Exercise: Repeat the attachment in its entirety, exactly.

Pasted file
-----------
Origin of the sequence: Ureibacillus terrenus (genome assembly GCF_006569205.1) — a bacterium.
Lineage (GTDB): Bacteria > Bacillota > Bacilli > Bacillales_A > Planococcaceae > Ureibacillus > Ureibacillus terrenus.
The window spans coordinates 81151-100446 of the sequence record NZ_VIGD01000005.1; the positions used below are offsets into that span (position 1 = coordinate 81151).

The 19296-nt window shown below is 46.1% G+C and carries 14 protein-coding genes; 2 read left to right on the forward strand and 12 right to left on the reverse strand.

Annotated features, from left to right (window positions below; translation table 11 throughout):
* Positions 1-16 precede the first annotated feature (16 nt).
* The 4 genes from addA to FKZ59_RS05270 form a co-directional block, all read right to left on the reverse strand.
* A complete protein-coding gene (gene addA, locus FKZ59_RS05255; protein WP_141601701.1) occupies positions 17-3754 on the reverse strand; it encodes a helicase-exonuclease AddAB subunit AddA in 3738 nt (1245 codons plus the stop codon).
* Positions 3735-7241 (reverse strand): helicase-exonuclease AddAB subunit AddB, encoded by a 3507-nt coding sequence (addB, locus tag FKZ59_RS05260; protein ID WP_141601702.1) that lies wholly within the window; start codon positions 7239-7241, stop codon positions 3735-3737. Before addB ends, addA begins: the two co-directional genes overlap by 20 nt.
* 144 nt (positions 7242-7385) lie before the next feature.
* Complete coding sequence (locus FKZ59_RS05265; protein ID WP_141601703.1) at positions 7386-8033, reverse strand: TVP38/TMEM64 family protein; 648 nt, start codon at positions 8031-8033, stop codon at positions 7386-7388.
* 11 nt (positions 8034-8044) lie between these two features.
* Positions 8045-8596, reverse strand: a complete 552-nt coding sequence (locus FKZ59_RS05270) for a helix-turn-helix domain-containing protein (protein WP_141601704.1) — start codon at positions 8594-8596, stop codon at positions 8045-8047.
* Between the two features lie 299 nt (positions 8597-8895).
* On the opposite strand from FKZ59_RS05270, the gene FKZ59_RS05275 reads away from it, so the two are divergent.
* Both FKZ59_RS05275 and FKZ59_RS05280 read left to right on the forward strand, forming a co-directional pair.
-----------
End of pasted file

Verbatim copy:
Origin of the sequence: Ureibacillus terrenus (genome assembly GCF_006569205.1) — a bacterium.
Lineage (GTDB): Bacteria > Bacillota > Bacilli > Bacillales_A > Planococcaceae > Ureibacillus > Ureibacillus terrenus.
The window spans coordinates 81151-100446 of the sequence record NZ_VIGD01000005.1; the positions used below are offsets into that span (position 1 = coordinate 81151).

The 19296-nt window shown below is 46.1% G+C and carries 14 protein-coding genes; 2 read left to right on the forward strand and 12 right to left on the reverse strand.

Annotated features, from left to right (window positions below; translation table 11 throughout):
* Positions 1-16 precede the first annotated feature (16 nt).
* The 4 genes from addA to FKZ59_RS05270 form a co-directional block, all read right to left on the reverse strand.
* A complete protein-coding gene (gene addA, locus FKZ59_RS05255; protein WP_141601701.1) occupies positions 17-3754 on the reverse strand; it encodes a helicase-exonuclease AddAB subunit AddA in 3738 nt (1245 codons plus the stop codon).
* Positions 3735-7241 (reverse strand): helicase-exonuclease AddAB subunit AddB, encoded by a 3507-nt coding sequence (addB, locus tag FKZ59_RS05260; protein ID WP_141601702.1) that lies wholly within the window; start codon positions 7239-7241, stop codon positions 3735-3737. Before addB ends, addA begins: the two co-directional genes overlap by 20 nt.
* 144 nt (positions 7242-7385) lie before the next feature.
* Complete coding sequence (locus FKZ59_RS05265; protein ID WP_141601703.1) at positions 7386-8033, reverse strand: TVP38/TMEM64 family protein; 648 nt, start codon at positions 8031-8033, stop codon at positions 7386-7388.
* 11 nt (positions 8034-8044) lie between these two features.
* Positions 8045-8596, reverse strand: a complete 552-nt coding sequence (locus FKZ59_RS05270) for a helix-turn-helix domain-containing protein (protein WP_141601704.1) — start codon at positions 8594-8596, stop codon at positions 8045-8047.
* Between the two features lie 299 nt (positions 8597-8895).
* On the opposite strand from FKZ59_RS05270, the gene FKZ59_RS05275 reads away from it, so the two are divergent.
* Both FKZ59_RS05275 and FKZ59_RS05280 read left to right on the forward strand, forming a co-directional pair.